Having got the camera to work correctly I found a site that started life as an app for an iPad then became web based and usable on any OS. The site is
The following is taken from that site and I recommend you visit it for the full version. A quick guide is here.
First of all make sure that you have the latest version of raspbian running on your Raspberry Pi:
sudo apt-get upgrade
sudo apt-get update
Install the Node packages for Raspberry Pi. These will be downloaded into the /home/pi folder:
sudo tar -xvzf ~/node-v0.10.2-linux-arm-pi.tar.gz –strip=1
Once this is completed, check the version installed:
You should see v0.10.2 or the version that you have installed. This concludes that NodeJS is now installed. Check that the Node Package Manager is installed:
which should reveal the version number 1.2.15 or the version that you have installed.
We need to pull all the code that runs BerryCam Express down into your user directory (or the location of your choosing). To clone within the /home/pi directory:
This command installs a package, and any packages that it depends on. Although this take quite some time given the amount of processing power initially required, it makes it easy to fetch all the required components and libraries.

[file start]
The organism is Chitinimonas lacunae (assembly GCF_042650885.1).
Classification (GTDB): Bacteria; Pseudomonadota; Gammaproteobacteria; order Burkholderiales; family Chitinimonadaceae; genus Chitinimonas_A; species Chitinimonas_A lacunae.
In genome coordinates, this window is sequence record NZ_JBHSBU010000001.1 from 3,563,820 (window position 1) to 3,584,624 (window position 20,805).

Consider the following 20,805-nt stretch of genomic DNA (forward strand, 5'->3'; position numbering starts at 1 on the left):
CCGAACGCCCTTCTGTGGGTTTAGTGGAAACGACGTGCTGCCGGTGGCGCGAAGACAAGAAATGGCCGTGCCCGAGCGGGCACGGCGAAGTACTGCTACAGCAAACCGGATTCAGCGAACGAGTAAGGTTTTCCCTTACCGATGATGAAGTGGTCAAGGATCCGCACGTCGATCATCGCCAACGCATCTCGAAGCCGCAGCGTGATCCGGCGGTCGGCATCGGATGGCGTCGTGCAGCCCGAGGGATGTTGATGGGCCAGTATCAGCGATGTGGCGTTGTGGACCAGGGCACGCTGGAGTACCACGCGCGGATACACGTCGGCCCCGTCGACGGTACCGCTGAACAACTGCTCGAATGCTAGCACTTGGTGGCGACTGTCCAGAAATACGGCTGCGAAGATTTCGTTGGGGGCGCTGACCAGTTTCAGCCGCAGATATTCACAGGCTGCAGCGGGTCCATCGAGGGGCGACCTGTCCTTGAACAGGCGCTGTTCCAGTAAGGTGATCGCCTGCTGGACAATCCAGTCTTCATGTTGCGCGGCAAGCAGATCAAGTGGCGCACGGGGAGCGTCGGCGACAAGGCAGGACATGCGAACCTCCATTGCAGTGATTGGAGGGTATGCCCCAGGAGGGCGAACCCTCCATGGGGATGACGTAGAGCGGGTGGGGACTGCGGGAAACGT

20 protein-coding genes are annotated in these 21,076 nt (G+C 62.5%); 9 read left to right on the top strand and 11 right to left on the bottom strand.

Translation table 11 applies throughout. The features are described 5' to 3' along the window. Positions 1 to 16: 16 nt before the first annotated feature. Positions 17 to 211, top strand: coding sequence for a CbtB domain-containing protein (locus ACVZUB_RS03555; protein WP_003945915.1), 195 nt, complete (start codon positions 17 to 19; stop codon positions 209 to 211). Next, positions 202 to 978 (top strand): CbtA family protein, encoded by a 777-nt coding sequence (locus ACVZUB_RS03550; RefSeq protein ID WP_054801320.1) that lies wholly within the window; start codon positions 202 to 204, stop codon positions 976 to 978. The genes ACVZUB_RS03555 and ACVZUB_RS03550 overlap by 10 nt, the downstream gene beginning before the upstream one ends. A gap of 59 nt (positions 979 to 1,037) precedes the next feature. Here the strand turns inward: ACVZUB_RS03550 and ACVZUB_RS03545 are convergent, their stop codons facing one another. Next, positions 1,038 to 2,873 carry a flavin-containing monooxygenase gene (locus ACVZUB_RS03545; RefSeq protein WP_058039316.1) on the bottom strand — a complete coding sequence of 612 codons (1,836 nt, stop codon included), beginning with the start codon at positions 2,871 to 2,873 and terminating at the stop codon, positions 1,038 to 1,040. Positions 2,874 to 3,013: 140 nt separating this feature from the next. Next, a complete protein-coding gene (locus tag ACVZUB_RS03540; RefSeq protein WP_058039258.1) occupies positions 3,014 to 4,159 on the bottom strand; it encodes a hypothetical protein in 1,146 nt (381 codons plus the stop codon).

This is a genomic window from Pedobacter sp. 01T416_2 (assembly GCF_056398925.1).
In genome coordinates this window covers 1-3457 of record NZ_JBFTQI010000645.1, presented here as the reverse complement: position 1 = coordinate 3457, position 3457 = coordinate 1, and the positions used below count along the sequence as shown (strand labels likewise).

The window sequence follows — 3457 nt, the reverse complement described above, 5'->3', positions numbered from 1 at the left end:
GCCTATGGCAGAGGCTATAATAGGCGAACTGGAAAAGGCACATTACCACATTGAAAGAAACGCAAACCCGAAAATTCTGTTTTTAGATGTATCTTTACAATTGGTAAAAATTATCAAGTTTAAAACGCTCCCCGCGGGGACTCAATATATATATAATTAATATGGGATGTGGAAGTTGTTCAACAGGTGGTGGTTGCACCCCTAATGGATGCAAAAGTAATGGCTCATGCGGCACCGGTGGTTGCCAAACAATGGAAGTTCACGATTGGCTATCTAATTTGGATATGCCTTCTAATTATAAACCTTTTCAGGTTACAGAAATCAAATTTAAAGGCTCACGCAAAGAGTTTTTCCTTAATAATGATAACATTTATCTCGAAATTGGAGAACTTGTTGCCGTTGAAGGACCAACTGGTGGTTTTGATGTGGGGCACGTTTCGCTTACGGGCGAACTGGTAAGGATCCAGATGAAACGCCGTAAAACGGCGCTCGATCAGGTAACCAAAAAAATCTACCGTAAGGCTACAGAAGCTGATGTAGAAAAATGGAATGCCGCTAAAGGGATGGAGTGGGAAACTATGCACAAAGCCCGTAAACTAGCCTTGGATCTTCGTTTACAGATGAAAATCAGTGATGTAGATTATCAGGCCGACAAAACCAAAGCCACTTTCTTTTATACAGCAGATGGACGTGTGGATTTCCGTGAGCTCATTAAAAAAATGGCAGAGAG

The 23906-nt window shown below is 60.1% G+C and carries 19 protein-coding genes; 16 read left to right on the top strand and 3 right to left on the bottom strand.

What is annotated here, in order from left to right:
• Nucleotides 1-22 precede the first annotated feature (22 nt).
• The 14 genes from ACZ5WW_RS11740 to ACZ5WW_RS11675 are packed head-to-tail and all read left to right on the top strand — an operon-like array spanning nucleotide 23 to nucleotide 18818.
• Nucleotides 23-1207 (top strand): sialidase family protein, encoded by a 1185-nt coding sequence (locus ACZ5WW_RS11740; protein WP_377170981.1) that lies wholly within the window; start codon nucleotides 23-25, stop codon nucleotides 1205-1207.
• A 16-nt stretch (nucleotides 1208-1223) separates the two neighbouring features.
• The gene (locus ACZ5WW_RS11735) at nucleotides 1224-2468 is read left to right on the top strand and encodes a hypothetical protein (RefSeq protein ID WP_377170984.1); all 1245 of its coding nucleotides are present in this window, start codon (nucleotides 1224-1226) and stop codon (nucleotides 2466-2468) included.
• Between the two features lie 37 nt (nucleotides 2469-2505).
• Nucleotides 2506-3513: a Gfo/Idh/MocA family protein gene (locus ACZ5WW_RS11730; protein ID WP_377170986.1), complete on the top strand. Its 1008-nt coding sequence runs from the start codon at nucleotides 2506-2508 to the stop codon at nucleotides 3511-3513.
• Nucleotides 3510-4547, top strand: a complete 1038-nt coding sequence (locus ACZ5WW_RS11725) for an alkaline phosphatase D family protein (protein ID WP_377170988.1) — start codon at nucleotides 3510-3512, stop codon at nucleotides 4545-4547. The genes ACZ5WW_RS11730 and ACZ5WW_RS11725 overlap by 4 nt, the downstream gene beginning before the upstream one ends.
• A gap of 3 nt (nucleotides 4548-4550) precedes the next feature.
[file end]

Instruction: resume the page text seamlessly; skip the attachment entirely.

We re-issue the command:
After a few minutes, the package will install additional dependencies that allow it to run.
Start the server
Now that we have all the necessary components in place, we can start the BerryCam Express server which allows devices to connect to your Pi and take photographs with the camera.
To start the camera server:
Browse to the pi on any device with a web browser on port 3000 – so if your pi was on IP address 192.168.0.5 then you would type
The interface should appear on the screen. Press the camera button to take a test photograph.
Many thanks to the guys at BerryCam for a great project.